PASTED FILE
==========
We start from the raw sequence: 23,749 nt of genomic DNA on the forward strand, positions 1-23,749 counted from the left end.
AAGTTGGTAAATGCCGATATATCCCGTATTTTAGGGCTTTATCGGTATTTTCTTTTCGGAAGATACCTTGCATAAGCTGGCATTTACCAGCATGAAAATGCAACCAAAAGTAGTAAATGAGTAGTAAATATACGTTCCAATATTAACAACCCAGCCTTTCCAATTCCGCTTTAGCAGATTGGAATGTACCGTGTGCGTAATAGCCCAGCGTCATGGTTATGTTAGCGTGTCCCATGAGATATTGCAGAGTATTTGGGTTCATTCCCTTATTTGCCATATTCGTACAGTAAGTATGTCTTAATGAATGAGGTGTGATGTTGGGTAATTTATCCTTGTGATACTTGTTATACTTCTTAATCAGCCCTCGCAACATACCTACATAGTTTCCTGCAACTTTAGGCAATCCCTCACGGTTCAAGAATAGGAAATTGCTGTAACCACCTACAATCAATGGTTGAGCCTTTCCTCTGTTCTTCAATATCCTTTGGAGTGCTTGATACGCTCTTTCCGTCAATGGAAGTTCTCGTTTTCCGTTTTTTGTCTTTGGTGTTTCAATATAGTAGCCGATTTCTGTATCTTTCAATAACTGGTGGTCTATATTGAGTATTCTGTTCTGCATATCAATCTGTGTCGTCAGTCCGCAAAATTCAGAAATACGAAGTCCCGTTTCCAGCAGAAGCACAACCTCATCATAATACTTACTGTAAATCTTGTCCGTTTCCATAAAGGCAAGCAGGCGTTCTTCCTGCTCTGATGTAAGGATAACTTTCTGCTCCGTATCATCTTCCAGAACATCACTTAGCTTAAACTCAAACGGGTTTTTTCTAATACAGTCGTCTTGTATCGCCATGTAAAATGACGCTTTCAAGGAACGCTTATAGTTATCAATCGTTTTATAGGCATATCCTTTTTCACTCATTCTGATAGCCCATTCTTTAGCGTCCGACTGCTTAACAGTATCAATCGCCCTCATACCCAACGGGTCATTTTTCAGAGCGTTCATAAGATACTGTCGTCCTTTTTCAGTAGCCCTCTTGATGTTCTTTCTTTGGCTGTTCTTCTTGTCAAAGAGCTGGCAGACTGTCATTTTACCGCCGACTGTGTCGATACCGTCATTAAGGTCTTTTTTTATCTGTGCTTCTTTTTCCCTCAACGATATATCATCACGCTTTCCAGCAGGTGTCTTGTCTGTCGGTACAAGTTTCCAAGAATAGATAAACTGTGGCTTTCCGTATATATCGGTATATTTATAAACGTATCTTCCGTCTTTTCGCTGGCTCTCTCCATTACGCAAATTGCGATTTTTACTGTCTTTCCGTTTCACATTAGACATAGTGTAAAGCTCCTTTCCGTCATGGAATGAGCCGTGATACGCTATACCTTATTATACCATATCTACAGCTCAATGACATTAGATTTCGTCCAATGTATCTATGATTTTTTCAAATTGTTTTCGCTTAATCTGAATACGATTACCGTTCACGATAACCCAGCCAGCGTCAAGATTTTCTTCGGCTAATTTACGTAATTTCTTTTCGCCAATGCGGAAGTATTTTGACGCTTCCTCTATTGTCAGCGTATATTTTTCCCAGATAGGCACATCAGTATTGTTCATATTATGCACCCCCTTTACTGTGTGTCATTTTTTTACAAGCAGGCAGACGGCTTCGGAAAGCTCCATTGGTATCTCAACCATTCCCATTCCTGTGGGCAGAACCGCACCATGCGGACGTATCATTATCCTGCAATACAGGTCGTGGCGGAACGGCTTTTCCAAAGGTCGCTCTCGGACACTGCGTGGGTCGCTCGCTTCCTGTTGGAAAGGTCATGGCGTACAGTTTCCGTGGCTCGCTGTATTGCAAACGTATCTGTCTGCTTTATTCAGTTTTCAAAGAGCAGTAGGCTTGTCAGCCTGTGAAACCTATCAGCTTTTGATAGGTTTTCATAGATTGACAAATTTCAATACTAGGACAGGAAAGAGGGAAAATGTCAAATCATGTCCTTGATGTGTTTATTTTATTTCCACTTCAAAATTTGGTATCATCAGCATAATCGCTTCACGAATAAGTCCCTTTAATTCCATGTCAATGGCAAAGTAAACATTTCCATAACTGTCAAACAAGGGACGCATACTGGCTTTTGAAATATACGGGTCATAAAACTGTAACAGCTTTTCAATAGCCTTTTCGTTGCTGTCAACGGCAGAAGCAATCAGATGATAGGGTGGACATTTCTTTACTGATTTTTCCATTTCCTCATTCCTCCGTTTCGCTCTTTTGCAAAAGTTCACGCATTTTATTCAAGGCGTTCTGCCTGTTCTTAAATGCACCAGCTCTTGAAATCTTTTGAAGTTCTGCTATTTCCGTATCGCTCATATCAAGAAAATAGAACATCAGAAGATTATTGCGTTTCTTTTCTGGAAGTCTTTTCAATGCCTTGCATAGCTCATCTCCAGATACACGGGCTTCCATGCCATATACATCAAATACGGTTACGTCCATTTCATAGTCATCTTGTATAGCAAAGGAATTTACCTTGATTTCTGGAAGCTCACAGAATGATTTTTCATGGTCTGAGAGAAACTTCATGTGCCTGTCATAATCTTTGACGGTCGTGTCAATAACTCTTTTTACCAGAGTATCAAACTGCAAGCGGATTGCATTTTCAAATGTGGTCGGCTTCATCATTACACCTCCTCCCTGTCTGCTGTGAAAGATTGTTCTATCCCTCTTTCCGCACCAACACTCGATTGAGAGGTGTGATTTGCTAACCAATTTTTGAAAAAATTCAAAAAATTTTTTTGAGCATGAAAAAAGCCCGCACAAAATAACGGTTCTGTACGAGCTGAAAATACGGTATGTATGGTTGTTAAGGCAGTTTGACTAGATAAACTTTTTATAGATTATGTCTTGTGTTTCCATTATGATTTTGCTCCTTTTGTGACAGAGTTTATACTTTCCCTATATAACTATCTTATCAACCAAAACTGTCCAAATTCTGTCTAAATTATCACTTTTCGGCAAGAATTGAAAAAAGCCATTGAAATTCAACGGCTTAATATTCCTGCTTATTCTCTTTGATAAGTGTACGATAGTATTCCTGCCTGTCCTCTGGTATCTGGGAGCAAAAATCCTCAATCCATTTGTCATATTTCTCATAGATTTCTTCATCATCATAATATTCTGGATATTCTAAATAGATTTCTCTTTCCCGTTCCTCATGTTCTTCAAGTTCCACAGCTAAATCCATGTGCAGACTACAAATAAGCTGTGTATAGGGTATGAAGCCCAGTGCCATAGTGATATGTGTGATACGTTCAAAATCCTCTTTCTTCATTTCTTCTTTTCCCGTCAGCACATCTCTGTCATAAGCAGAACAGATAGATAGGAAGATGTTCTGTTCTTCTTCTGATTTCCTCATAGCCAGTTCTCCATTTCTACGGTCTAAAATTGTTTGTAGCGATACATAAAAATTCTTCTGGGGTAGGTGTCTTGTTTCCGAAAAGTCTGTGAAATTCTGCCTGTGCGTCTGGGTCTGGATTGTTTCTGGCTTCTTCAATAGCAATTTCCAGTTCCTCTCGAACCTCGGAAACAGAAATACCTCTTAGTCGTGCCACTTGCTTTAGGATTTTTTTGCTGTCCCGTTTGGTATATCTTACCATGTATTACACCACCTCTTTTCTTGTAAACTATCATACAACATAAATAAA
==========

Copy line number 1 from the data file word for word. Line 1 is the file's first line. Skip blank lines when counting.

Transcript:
We start from the raw sequence: 23,749 nt of genomic DNA on the forward strand, positions 1-23,749 counted from the left end.